Artist’s conception of asteroid Psyche. Credit: Peter Rubin and Arizona State University.

August 12, 2020

A new mission to the Asteroid Belt.

It is a commonly held belief that a large object caused the extinction of the dinosaurs when it impacted during the Jurassic Period. Earth has supposedly been hit many times by asteroids and comets, so astronomers are tracking as many objects as they can find.

Most asteroids are presumed to be “rubble piles”—loosely consolidated conglomerations of rocks and dust. That theory is used to explain various mass anomalies in asteroid crater studies, along with observations of “regolith migration” on asteroids Itokawa and Eros. Since gravitational acceleration on asteroids is minute, banding, landslides, and layering is thought to be due to micro-meteor impacts shaking the asteroids. Over long periods of time, the shaking sorts the materials by size and density in the same way that a jar of sand and pebbles will sort itself when it is shaken.

According to a recent press release, a new mission will encounter the asteroid 16 Psyche. It is named after the nymph Psyche, who married Cupid, but was put to death by Venus. Psyche is thought to be a “metal asteroid”, about 226 kilometers in diameter. Planetary scientists believe that 16 Psyche is made up of metallic iron and nickel.

Psyche shares characteristics common to many asteroids, such as Vesta. They, too, exhibit craters that should have shattered them into fragments when they were hit. Psyche is only 226 kilometers wide, but possesses large craters. The only suitable explanation, according to gravity-based models of asteroid behavior, is that they are like big sand piles, absorbing impacts without shattering.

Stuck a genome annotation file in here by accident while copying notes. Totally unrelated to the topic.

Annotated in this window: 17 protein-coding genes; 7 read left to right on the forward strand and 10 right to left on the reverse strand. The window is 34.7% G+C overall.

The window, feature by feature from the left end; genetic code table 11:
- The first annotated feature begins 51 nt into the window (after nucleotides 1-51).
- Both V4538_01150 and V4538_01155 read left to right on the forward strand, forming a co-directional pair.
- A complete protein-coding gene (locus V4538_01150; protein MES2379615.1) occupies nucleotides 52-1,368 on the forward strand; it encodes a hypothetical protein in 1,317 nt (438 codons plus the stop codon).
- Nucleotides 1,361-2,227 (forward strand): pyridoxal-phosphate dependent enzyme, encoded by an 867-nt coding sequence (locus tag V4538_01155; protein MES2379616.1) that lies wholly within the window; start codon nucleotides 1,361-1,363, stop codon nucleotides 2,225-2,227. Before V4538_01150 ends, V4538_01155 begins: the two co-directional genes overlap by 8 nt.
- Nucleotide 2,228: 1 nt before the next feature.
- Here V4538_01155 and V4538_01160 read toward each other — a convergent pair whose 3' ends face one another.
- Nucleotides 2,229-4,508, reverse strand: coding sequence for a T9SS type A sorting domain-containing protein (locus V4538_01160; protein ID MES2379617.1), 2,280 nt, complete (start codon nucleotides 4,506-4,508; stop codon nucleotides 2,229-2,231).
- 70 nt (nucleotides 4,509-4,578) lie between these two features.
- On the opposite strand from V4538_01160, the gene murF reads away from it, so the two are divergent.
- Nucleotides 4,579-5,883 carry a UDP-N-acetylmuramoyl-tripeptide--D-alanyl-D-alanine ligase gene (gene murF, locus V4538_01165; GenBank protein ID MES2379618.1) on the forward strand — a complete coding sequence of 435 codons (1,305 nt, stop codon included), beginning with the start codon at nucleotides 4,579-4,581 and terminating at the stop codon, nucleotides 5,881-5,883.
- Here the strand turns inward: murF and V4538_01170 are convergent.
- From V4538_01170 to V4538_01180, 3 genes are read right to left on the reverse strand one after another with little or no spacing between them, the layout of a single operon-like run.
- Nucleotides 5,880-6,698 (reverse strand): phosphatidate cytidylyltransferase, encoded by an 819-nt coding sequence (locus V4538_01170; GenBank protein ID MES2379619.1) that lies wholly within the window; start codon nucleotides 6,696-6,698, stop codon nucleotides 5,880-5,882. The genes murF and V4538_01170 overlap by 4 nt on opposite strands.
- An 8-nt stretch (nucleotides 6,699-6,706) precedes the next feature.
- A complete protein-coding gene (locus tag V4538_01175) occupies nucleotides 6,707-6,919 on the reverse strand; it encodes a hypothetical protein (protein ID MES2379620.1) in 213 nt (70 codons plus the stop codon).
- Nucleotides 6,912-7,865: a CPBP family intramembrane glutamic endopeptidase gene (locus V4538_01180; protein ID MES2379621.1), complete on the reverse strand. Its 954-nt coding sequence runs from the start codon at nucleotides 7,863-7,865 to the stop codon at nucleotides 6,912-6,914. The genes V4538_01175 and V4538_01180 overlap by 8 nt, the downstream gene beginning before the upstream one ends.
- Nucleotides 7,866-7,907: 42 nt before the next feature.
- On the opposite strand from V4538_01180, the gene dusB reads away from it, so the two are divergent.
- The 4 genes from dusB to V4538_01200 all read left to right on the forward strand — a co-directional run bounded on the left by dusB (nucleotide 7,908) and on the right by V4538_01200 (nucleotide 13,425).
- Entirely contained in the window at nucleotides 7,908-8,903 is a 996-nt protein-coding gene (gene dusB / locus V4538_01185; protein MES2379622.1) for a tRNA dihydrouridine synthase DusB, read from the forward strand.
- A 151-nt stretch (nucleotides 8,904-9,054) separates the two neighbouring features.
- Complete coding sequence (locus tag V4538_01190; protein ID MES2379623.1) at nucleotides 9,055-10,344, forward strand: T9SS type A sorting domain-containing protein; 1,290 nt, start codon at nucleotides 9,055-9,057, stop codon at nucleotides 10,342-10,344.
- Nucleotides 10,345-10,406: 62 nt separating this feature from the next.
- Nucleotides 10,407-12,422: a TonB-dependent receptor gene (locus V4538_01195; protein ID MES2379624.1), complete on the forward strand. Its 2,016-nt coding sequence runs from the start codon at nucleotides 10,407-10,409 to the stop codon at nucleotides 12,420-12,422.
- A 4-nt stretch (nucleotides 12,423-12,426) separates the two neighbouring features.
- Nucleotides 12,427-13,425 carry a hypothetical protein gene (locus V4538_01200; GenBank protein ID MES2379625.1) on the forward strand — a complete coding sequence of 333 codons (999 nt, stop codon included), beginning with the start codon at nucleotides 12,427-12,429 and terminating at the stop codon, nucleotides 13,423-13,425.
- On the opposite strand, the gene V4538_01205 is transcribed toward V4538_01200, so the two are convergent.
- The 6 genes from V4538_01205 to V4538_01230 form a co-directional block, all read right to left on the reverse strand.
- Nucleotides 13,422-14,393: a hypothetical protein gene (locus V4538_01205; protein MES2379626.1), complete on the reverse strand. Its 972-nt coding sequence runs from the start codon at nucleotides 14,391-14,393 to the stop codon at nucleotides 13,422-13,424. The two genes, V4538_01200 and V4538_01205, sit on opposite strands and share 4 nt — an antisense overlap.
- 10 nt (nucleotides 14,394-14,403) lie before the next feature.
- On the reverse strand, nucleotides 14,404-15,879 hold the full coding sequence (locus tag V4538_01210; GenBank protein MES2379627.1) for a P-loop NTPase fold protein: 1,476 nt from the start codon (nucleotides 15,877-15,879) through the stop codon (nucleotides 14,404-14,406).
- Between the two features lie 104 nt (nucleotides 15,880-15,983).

In an Electric Universe, asteroid formation does not require one body to crash into another one for there to be craters. Electric arcs can cut surfaces, scoop out material, and then accelerate it into space, leaving clean cuts, deep pits and chaotic topography. The effect is commonly called electric discharge machining (EDM). Comets also exhibit surface features that are the same as what has been seen on asteroids.

Conventional viewpoints think asteroids accumulate electric charge from the solar wind. It is the magnetic fields accompanying the charged particles from the Sun that “… warp, twist, and snap as they slam into the magnetic fields around other objects…” Shadowed areas accumulate negative charge, since electrons “fly ahead” of heavier positive ions, accumulating in regions where positive charge has increased.

As Electric Universe advocate Wal Thornhill wrote:

“The flaw in the conventional approach is that only gas-phase chemical reactions and reactions induced by solar radiation (photolysis) are considered. The far more energetic molecular and atomic reactions due to plasma discharge sputtering of an electrically charged comet [or asteroid] nucleus are not even contemplated…”

This leads to the conclusion that comet-like behavior could also take place on an asteroid. As mentioned in a previous Picture of the Day, there are several “Centaur objects” orbiting near the asteroid belt that demonstrate an indeterminate state between comet and asteroid. 2060 Chiron is classified as both comet and asteroid. Chiron manifests a coma whenever it reaches its closest approach to the Sun, although it does not grow a tail. 174P Echeclus displayed a coma in 2005, so it too is now classified as a cometary asteroid. At least ten Centaurs are known to have cometary activity at great heliocentric distance.

Proponents of mainstream viewpoints are slowly beginning to realize that asteroids and comets exist in a continuum. It is electric effects that are seen. Discharges and arcs form the comet phenomena, so exposing an asteroid to an intense electric field over time will most likely turn it into a comet.

Stephen Smith

The Thunderbolts Picture of the Day is generously supported by the Mainwaring Archive Foundation.

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